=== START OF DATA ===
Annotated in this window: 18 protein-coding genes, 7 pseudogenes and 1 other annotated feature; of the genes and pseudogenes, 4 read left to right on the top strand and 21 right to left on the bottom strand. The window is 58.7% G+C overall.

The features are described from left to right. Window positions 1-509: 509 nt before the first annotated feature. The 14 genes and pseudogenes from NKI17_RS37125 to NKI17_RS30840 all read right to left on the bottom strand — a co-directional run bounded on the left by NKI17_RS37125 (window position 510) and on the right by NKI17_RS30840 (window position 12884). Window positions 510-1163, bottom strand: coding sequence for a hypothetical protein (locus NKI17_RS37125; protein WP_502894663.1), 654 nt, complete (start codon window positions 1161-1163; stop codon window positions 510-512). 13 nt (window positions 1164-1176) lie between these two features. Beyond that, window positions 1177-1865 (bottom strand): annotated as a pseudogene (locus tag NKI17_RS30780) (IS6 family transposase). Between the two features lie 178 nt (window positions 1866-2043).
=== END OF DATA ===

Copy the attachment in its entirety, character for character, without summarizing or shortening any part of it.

Annotated in this window: 18 protein-coding genes, 7 pseudogenes and 1 other annotated feature; of the genes and pseudogenes, 4 read left to right on the top strand and 21 right to left on the bottom strand. The window is 58.7% G+C overall.

The features are described from left to right. Window positions 1-509: 509 nt before the first annotated feature. The 14 genes and pseudogenes from NKI17_RS37125 to NKI17_RS30840 all read right to left on the bottom strand — a co-directional run bounded on the left by NKI17_RS37125 (window position 510) and on the right by NKI17_RS30840 (window position 12884). Window positions 510-1163, bottom strand: coding sequence for a hypothetical protein (locus NKI17_RS37125; protein WP_502894663.1), 654 nt, complete (start codon window positions 1161-1163; stop codon window positions 510-512). 13 nt (window positions 1164-1176) lie between these two features. Beyond that, window positions 1177-1865 (bottom strand): annotated as a pseudogene (locus tag NKI17_RS30780) (IS6 family transposase). Between the two features lie 178 nt (window positions 1866-2043).